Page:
According to another preferred embodiment, the cooling device includes an evaporative chamber in thermal communication with a conduit, a refrigerant liquid disposed within the evaporative chamber and an adsorptive chamber connected to the evaporative chamber by a vapor passageway, wherein the cooling device has a cooling density of at least about 600 J/g. When calculating the cooling density herein, the mass is taken as the mass of refrigerant liquid plus the mass of desiccant. A cooling device having such a high cooling density advantageously provide as high degree of cooling over an extended period of time. According to one embodiment, the cooling density is even higher, such as at least about 800 J/g.
According to another embodiment of the present invention, a cooling device is provided that includes an evaporative chamber adapted to contain a refrigerant liquid, an adsorptive chamber including a desiccant and a vapor passageway adapted to provide refrigerant liquid vapor from the evaporative chamber to the adsorptive chamber upon evaporation of a refrigerant liquid. The adsorptive chamber includes active cooling means, wherein the active cooling means extracts heat from the desiccant upon adsorption of refrigerant liquid vapor by the desiccant. By cooling the desiccant, which rises in temperature due to the heat of adsorption, the desiccant is able to adsorb additional quantities of refrigerant liquid and therefore provide enhanced cooling. The active cooling means can include, for example, a separate sorption cooler.
These and other embodiments of the present invention will become apparent from the following description of the invention.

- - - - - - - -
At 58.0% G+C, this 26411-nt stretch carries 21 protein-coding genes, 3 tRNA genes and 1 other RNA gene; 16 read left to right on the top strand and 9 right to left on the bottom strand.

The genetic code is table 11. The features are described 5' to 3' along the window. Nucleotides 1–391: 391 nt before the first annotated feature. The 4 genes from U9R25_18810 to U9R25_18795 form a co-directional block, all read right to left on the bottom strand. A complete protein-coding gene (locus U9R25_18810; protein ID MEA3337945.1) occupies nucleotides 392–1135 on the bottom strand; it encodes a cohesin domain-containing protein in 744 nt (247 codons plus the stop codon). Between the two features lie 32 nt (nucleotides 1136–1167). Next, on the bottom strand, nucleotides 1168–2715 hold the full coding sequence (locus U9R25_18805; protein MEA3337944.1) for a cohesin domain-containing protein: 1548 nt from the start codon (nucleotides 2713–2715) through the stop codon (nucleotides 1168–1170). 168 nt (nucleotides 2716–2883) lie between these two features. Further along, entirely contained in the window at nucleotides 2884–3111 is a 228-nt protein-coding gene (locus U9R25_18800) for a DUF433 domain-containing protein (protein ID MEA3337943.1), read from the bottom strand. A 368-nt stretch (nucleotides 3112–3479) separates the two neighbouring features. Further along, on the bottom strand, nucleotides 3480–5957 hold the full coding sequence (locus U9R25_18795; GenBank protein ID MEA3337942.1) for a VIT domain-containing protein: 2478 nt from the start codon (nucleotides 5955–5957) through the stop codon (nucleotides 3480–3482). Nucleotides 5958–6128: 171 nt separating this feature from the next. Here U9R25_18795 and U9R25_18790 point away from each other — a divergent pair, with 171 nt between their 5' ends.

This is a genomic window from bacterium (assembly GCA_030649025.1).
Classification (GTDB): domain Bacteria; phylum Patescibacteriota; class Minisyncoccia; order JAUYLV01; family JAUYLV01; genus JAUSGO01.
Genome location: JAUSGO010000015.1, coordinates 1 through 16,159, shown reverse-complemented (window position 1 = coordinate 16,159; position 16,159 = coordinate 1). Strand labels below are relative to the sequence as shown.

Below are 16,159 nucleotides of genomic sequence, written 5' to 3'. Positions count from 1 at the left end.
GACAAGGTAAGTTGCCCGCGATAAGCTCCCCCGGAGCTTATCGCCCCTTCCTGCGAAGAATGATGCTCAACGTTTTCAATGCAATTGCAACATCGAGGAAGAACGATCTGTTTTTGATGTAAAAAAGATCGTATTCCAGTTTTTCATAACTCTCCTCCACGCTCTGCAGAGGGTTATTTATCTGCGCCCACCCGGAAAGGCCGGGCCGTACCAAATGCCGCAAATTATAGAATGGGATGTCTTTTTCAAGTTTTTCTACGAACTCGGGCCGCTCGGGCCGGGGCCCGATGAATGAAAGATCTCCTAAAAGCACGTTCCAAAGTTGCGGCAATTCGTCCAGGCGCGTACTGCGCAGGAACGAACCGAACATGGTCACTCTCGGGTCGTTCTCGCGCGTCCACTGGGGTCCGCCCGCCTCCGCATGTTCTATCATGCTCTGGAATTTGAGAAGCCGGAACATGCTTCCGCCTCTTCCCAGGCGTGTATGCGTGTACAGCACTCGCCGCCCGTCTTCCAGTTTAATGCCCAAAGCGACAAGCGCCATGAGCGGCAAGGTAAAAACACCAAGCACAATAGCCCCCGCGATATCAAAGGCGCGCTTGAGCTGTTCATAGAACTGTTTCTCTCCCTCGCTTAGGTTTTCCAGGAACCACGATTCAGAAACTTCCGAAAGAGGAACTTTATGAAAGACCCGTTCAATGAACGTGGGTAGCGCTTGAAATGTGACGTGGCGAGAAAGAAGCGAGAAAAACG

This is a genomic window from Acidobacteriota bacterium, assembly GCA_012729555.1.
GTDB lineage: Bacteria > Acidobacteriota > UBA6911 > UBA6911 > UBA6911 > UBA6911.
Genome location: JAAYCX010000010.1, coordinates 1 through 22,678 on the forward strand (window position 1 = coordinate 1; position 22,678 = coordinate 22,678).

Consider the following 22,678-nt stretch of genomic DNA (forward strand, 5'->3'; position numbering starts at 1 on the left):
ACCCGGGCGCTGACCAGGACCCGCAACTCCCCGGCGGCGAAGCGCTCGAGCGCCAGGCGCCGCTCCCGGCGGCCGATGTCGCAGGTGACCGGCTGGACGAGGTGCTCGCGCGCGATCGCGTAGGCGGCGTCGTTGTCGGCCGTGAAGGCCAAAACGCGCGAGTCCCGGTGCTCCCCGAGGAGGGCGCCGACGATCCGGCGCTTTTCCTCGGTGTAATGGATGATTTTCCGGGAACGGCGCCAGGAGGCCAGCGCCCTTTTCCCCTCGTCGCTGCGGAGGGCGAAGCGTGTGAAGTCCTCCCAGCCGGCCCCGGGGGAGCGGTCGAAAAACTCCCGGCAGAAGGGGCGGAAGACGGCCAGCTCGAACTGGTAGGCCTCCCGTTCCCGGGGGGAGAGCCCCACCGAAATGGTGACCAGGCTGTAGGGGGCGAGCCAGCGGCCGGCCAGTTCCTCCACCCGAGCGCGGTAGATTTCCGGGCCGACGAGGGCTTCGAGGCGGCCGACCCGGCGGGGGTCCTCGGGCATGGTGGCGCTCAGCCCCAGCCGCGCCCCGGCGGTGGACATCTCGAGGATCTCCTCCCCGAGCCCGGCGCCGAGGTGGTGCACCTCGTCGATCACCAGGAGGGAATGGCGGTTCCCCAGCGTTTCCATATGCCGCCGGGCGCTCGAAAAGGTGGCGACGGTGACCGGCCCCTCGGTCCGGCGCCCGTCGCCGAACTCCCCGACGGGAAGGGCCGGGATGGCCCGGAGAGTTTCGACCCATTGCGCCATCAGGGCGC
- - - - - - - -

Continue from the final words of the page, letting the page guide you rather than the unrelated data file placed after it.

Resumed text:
FIG. 1 illustrates a cross-sectional view of a sorption cooling device.
FIG. 2 illustrates a cross-sectional view of a sorption cooling device for cooling a flowing medium according to an embodiment of the present invention.
FIG. 3 illustrates a breathing apparatus incorporating a sorption cooling device according to an embodiment of the present invention.
FIG. 4 illustrates an exploded view of an adsorptive chamber for a sorption cooling device in accordance with one embodiment of the present invention.
FIG. 5 illustrates a perspective view of a vapor tube that is useful in the adsorptive chamber illustrated in FIG. 4.
FIG. 6 illustrates a cross-sectional view of an adsorptive chamber for a sorption cooling device according to an embodiment of the present invention.
FIG. 7 illustrates a cross-sectional view of an adsorptive chamber for a sorption cooling device according to an embodiment of the present invention.
FIG. 8 illustrates a cross-sectional view of an adsorptive chamber for a sorption cooling device according to an embodiment of the present invention.
FIG. 9 illustrates the adsorption capacity of two different desiccants that are useful in accordance with the present invention.
FIG. 10 illustrates the gas stream cooling ability of a sorption cooling device according to the present invention.
FIG. 11 illustrates the gas stream cooling ability of a sorption cooling device according to the present invention.
The present invention relates to a cooling device for the cooling of a medium flowing through a conduit, such as a gas stream or a liquid stream. The cooling device of the present invention can be incorporated in a personnel cooling apparatus such as a rebreather or a cooled body suit. The present invention also relates to an improved sorption cooling device that is useful for cooling a gas or liquid stream for similar applications.